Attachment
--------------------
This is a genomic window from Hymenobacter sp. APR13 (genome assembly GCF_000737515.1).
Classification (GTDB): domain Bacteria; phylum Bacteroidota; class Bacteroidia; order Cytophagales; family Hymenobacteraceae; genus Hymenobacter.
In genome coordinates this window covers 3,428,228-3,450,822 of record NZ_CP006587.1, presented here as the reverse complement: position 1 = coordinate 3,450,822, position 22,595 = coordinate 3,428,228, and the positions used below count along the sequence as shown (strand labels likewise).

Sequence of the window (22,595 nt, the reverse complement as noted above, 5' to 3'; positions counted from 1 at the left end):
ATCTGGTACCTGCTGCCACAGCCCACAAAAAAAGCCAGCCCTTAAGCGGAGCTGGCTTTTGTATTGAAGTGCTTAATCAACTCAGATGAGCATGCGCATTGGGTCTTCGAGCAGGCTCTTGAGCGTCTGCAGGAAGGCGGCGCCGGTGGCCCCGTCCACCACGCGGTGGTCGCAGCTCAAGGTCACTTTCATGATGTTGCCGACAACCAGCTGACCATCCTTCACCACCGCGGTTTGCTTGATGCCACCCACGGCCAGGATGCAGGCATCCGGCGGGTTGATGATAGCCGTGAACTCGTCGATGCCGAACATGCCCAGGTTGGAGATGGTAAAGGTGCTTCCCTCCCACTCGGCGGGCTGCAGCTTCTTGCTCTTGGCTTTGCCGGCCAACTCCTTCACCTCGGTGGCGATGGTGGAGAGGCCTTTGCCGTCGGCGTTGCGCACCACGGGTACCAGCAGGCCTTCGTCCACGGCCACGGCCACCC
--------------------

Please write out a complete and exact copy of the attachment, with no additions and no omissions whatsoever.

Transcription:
This is a genomic window from Hymenobacter sp. APR13 (genome assembly GCF_000737515.1).
Classification (GTDB): domain Bacteria; phylum Bacteroidota; class Bacteroidia; order Cytophagales; family Hymenobacteraceae; genus Hymenobacter.
In genome coordinates this window covers 3,428,228-3,450,822 of record NZ_CP006587.1, presented here as the reverse complement: position 1 = coordinate 3,450,822, position 22,595 = coordinate 3,428,228, and the positions used below count along the sequence as shown (strand labels likewise).

Sequence of the window (22,595 nt, the reverse complement as noted above, 5' to 3'; positions counted from 1 at the left end):
ATCTGGTACCTGCTGCCACAGCCCACAAAAAAAGCCAGCCCTTAAGCGGAGCTGGCTTTTGTATTGAAGTGCTTAATCAACTCAGATGAGCATGCGCATTGGGTCTTCGAGCAGGCTCTTGAGCGTCTGCAGGAAGGCGGCGCCGGTGGCCCCGTCCACCACGCGGTGGTCGCAGCTCAAGGTCACTTTCATGATGTTGCCGACAACCAGCTGACCATCCTTCACCACCGCGGTTTGCTTGATGCCACCCACGGCCAGGATGCAGGCATCCGGCGGGTTGATGATAGCCGTGAACTCGTCGATGCCGAACATGCCCAGGTTGGAGATGGTAAAGGTGCTTCCCTCCCACTCGGCGGGCTGCAGCTTCTTGCTCTTGGCTTTGCCGGCCAACTCCTTCACCTCGGTGGCGATGGTGGAGAGGCCTTTGCCGTCGGCGTTGCGCACCACGGGTACCAGCAGGCCTTCGTCCACGGCCACGGCCACCC